Exploring Hydrocarbon Depletion
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The first graph in that article is at about 4 in 2008, the second graph starts out at 7.5 in Jan 2009. Did production almost double during 2008?Moto wrote:I sort of think we will see a shift in Hubbert's Peak based on new drilling technology. Anyone feel like changing my mind?
Moto wrote:I'm new here, but I'm here to stir the pot a little because I think things are a little too one sided when you are always among like-minded people. I have gone full circle on this topic, and now I'm not exactly sure what I think. I sort of think we will see a shift in Hubbert's Peak based on new drilling technology. Anyone feel like changing my mind?
Moto wrote:I'm not promoting anything. I just want people to think about it. If there is a future for this world it is going to require developing all our resources responsibly.
I am not as kind as others here, I have run out of patience, and so I won't belabor niceties; all evidence suggest you are merely another industry troll. We have lots. Say goodbye.Moto wrote:I basically agree with that. I'm banking on people figuring out that they need to move to other sources. I worry that a government with no energy plan is going to attempt to move too quickly to renewable sources. I'm ok with regulation pushing alternatives, but if they push too hard and ignore resources that we already have they will just create more problems. My goal is just to make people think about what we have.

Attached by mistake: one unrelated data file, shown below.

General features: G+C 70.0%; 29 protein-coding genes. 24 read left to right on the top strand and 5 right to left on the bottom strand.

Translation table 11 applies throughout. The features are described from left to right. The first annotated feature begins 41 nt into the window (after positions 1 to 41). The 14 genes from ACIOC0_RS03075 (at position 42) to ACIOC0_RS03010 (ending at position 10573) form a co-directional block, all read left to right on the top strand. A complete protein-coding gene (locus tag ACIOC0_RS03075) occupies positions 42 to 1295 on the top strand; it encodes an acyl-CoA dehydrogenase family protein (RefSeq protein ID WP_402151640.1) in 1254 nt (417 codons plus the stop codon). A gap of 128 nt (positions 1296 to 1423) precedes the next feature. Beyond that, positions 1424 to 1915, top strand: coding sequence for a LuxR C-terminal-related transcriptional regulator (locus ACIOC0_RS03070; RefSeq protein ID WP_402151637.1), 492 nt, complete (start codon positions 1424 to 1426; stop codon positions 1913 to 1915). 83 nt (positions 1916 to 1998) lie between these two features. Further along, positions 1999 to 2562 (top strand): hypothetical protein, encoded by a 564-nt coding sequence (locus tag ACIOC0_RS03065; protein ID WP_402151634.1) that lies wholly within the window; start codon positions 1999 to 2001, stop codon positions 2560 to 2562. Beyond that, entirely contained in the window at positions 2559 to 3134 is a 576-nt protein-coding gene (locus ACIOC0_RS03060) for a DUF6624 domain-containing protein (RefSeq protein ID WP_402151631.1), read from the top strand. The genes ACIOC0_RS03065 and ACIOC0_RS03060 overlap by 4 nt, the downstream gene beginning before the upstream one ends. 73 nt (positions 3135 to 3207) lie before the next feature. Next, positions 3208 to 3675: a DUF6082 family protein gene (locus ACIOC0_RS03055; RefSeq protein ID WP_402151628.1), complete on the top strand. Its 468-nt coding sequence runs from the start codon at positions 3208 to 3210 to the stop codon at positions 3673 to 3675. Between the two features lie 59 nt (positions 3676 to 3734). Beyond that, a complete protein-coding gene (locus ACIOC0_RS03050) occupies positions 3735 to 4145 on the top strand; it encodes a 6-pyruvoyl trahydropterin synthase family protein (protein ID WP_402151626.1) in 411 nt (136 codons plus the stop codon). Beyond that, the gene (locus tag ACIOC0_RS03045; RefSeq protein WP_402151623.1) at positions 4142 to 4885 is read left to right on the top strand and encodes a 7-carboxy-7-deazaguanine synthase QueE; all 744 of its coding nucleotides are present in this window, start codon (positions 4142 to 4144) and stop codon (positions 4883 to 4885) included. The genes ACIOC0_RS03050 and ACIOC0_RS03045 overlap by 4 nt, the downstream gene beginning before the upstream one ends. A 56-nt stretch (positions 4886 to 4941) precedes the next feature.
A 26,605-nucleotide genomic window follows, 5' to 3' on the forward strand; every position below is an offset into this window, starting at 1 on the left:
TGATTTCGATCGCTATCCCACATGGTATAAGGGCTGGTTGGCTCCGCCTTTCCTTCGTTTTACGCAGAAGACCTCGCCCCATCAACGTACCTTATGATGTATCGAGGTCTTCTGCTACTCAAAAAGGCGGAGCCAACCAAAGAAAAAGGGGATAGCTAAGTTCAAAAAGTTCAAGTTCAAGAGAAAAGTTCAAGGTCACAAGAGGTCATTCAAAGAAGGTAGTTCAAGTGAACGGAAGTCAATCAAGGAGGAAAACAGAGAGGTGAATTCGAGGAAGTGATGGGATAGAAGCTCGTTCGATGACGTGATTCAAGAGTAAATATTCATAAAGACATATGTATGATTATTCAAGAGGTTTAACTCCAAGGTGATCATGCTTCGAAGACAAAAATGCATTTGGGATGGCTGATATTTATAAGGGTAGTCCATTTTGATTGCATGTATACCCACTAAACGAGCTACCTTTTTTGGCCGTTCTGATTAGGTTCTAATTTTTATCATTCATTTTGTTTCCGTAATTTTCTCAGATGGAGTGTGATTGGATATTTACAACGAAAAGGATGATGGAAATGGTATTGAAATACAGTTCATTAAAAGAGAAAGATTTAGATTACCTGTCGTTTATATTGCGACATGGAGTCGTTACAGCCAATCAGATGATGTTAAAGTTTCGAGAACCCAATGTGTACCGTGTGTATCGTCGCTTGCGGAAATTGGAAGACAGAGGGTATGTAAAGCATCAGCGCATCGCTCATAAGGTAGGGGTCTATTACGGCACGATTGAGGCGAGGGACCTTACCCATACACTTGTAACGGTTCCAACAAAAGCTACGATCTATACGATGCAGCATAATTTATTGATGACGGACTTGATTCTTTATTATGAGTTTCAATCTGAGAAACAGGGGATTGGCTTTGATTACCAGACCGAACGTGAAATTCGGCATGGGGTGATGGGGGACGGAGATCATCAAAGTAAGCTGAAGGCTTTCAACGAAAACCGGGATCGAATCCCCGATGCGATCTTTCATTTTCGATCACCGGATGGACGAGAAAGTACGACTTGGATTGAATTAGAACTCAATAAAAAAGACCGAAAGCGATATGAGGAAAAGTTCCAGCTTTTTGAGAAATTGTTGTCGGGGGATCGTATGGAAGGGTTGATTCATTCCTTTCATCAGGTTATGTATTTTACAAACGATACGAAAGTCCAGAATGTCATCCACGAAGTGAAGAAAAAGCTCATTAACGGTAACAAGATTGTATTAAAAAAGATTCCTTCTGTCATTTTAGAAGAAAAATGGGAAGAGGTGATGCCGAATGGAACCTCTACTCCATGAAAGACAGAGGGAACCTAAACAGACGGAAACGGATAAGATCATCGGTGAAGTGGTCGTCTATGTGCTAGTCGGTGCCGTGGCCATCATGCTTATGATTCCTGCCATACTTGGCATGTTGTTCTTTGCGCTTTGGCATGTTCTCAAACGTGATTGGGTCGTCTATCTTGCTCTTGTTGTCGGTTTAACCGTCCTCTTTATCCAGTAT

Moto wrote:I basically agree with that. I'm banking on people figuring out that they need to move to other sources.
You must be referring to tight shale gas, shale oil, oil shale and necessary and very expensive production systems such as THAI, SAGH, and shale horizontal fracturing? Correct?Bruce_S wrote:Moto wrote:I basically agree with that. I'm banking on people figuring out that they need to move to other sources.
They already are. Otherwise Oilfinder wouldn't be so irritating because he wouldn't have so much evidence to refute the common peak oil meme of scarcity. Otherwise we would have had the Natural Gas Cliff in the US in 2005, instead of a glut. Otherwise the slow but steady march of increased reserve volumes from places like Canada and Venezuela would not have happened, and the BP Annual Review would only show dropping reserves with consumption, instead of increasing ones.
The evidence is already here. You certainly don't need anything more than recent history to prove it, and certainly Hubbert doesn't need to get involved in the least.
Moto wrote:Renewable energy is ideal, but is not realistic in the near future. I have crunched the numbers and it just is not going to happen any time soon.
I have the levelized costs of natural gas, coal, wind, etc:Moto wrote:I plan to cover other energy sources. I just didn’t have time find the numbers. I am less familiar with natural gas and coal in terms of energy production and life span.
Ouch. That seems like a rather extreme position to take. I would gather from that statement that you work in the energy industry and your company has tangled with environmental groups in the past? I for one have real concerns that the water I drink and the air I breath are clean. But I want to give you a fair shake, and you did ask for specific questions, so can you point out something specific about how the environmental groups are full of crap?Moto wrote:Most environmental groups are full of crap, are typically uninformed, and get in the way of progress for everyone. It is hard to fix problems when someone puts the breaks on before you even get started. It is important to make mistakes that are worth making. I liken most environmental groups to ambulance chasing lawyers and they typically cause more damage than good.
Pops wrote:strictly about volume maybe, but we aren't even keeping up with past increases so far.
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